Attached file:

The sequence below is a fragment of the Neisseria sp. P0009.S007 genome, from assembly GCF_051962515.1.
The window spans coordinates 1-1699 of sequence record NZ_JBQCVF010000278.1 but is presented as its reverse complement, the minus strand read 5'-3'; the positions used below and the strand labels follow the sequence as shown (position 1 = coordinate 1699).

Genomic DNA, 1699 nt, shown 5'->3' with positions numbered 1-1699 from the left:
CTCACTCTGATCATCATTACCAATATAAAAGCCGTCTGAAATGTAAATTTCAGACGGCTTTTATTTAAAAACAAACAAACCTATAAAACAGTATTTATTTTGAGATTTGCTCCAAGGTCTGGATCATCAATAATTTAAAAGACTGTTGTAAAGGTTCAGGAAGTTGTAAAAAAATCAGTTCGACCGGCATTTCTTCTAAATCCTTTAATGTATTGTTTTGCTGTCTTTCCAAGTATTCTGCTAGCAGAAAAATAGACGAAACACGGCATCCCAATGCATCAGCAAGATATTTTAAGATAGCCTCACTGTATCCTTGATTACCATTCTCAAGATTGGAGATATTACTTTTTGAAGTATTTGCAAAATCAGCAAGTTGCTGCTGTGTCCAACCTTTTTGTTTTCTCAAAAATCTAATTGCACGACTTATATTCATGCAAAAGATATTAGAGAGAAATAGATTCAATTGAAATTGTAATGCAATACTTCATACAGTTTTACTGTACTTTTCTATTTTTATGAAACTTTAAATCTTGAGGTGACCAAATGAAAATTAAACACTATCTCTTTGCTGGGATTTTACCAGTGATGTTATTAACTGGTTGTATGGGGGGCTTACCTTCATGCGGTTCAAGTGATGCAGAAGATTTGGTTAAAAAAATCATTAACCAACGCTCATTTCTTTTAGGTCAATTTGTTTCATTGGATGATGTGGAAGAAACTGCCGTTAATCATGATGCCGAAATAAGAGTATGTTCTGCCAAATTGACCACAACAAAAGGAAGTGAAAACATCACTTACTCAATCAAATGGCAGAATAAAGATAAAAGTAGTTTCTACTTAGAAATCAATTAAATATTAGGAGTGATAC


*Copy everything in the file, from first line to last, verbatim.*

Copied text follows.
The sequence below is a fragment of the Neisseria sp. P0009.S007 genome, from assembly GCF_051962515.1.
The window spans coordinates 1-1699 of sequence record NZ_JBQCVF010000278.1 but is presented as its reverse complement, the minus strand read 5'-3'; the positions used below and the strand labels follow the sequence as shown (position 1 = coordinate 1699).

Genomic DNA, 1699 nt, shown 5'->3' with positions numbered 1-1699 from the left:
CTCACTCTGATCATCATTACCAATATAAAAGCCGTCTGAAATGTAAATTTCAGACGGCTTTTATTTAAAAACAAACAAACCTATAAAACAGTATTTATTTTGAGATTTGCTCCAAGGTCTGGATCATCAATAATTTAAAAGACTGTTGTAAAGGTTCAGGAAGTTGTAAAAAAATCAGTTCGACCGGCATTTCTTCTAAATCCTTTAATGTATTGTTTTGCTGTCTTTCCAAGTATTCTGCTAGCAGAAAAATAGACGAAACACGGCATCCCAATGCATCAGCAAGATATTTTAAGATAGCCTCACTGTATCCTTGATTACCATTCTCAAGATTGGAGATATTACTTTTTGAAGTATTTGCAAAATCAGCAAGTTGCTGCTGTGTCCAACCTTTTTGTTTTCTCAAAAATCTAATTGCACGACTTATATTCATGCAAAAGATATTAGAGAGAAATAGATTCAATTGAAATTGTAATGCAATACTTCATACAGTTTTACTGTACTTTTCTATTTTTATGAAACTTTAAATCTTGAGGTGACCAAATGAAAATTAAACACTATCTCTTTGCTGGGATTTTACCAGTGATGTTATTAACTGGTTGTATGGGGGGCTTACCTTCATGCGGTTCAAGTGATGCAGAAGATTTGGTTAAAAAAATCATTAACCAACGCTCATTTCTTTTAGGTCAATTTGTTTCATTGGATGATGTGGAAGAAACTGCCGTTAATCATGATGCCGAAATAAGAGTATGTTCTGCCAAATTGACCACAACAAAAGGAAGTGAAAACATCACTTACTCAATCAAATGGCAGAATAAAGATAAAAGTAGTTTCTACTTAGAAATCAATTAAATATTAGGAGTGATAC